"Aif0""1' v'oa .a- M aod Anna noun,
1007 UQVHmenilnr avinui.
Dtnjamln II. Cohen, 2428 Pouslua it., and
I'anetta floldauln. 2231 N. Kront st.
Thomsa O'Louchlin, 8217 Wallact at., and
Barah Glynn. 6.38T WlnJleld at. '
Oeorsa Baldwin, 1818 Olcklnaon St., and Annie
Illnton, 1224 Balnbrldio at.
Oalvaaton F, Saverly, 4TS3 Stiles at., and Elea-
I(V, , MI,U1. tu Bill,, t
Auzuat Gottuok. 1211 Msschtr at., and Real .
Krtmmer, 1211 Maichtr at. ,
DTanKlIn C. Wllllngmyar, 204B N. Philip at,,
and Loulia B, Wttdaburr. 2031 Hop at.
Herbert L. Mtacham, Jr., S038 Turnar at., and
Helen M. Kraltar, 26U8 Turnar at. '
Barman Vfajannan, (S04 Mercy st., and Anna
Sherman. 1722 8. 8th at. ,
Aquino ainnattl, 1601 8. Juniper at., and Ellxa,
helh Taba.io, 1323 Dlcklnion at.
8am Satlotaky.iezs a. Beauab st- and Fan,
nla Ilubln. 112T Tbompaon at.
Junus Carabaal, 60S Catherine St., and Millie
Itoaal, 602 Catherine at.
Solomon M. Coorxr, 443 N. 7th at., and Apnla
Silverman. 445 N. 7th at.
William J. Campbell, 126 K. Ontario St., and
Vertha M. Kenleh. S328 Braddock at.
Asoatlno D'Oratlo. 1127 Garrett at., sad Hose
f-lcclrllto 141 8. Franklin at. '
Louie Oerbar, 1014 Bnyder ave., and Mollis
Baaal, 1911 B. PtA t.
iWhIi I II II H II II iUlfsB
limn 'lllllli II llll II II I1bsbH
TO URGE IMPROVEMENTS
New Organization Will Demand Bet
ter Transit Facilities.
"A Now Northeast" Is tho slogan o'
tho Kensington Merchants' Association,
organized Tuesday night at Schroeder'a
Hall, Kensington avenue nnd Cumber
land street, when over 200 members were
The association Is the central business
organization of the northeast, representa
tives of tho various business organiza
tions of that section of tho city having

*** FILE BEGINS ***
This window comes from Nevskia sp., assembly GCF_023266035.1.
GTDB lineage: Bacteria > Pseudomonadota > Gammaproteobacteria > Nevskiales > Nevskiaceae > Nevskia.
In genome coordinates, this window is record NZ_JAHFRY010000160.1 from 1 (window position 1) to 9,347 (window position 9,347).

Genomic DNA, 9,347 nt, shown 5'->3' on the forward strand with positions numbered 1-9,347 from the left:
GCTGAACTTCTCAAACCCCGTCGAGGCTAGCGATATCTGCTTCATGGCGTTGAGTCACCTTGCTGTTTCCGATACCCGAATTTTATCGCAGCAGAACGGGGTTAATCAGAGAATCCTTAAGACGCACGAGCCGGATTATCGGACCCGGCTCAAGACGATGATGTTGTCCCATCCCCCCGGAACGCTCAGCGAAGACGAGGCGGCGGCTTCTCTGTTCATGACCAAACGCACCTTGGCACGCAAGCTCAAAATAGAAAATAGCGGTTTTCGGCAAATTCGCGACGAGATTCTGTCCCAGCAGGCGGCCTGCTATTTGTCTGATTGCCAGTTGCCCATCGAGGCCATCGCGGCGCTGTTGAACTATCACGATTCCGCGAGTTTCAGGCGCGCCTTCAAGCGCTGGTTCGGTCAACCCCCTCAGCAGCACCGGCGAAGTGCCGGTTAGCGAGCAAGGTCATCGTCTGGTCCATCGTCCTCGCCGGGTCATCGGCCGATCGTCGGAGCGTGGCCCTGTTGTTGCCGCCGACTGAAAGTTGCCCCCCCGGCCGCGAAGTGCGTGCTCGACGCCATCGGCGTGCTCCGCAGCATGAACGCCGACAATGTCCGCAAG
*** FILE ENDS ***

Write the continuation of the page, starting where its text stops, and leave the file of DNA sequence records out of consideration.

aided In forming the new asedolntlon.
Tho association will fight for nn ele
vated railroad, bettor lighting, sewer
age, paving nnd other needed Improve
ments. It intends to force Into realiza
tion the promises of Improvements made
to the northeast business men In the
InadequAto transit facilities are the
chief objects of attack. An elevated lino
ts regarded as Imperative for tho thickly
populated northeast section, which suf
fers economic loss on nccount ot the
congested transit systom, business men
and workers say.
Tho ofllcers of the association arc:
William F. Hansen, president; John
Walsh, vice president: G. E. Wllllnms,
secretary, and Frank Wolf, treasuror.
Other organizers wero Harry Derbyshire,
David Stump, G. Berger, Jacob Bosenau,
II. Boylo and M. Jethuss,
"TIPPERARY" AT 3 A. M.
SENDS SINGER TO JAIL
Disregard of President's Neutrality
Views Costa Flannlgan His Freedom.
Society's slumbors received a slight Jolt
for Just a few minutes early this morning
while William Clark, a night watchman,
was dispersing, four would-bo songsters
at 18th and Epruco, who were fain to
sing "Tlppcrary," regardless of Presi
dent Wilson's neutrality proclamation.
And now one Thomas Flannlgan, 2221
-uonroo street, who had a misguided con
ception of his constitutional rights, must
spend 10 days In Jail, while three more
men aro nursing unpleasant recollections
of a run-In with the watchman.
All was quiet In tho fashlonnble neigh
borhood until 3 o'clock this morning, when
tho night nlr was suddenly rent with n
piercing wall. Society,, leaped from bed.
Some ventured to tho windows, but be
fore any could hurl boot-Jacks, hair
brushes or old shoes, they discovered the
noise did not orlglnato from' a cat.
At the same moment Watchman Clark
stepped cautiously nround tho corner, nnd
seeing the four men with their faces
pointed to the sky, emitting a noise that
could easily have been mistaken for the
cry; of. a houn' dawg looking at the moon,
started to clean up. Three of the dis
turbers were gone In no time, but Klan
nlgan insisted upon remaining, and he
was taken to the Jefferson Hospital a
little later with a scalp wound.
This morning he told Magistrate tinnnnv
In the 15th and Locust streets station that
nis constitutional rights had been vio
lated. But when Watchman Clark argued
that to sing "Tlpperary" In public Is
decidedly a breach of neutrality, tho
Magistrate sent Flannlgan to Jail to think
SAFE BLOWERS IN TOWN
Police Looking: for Trace of Baud
Police In all parts of the city are on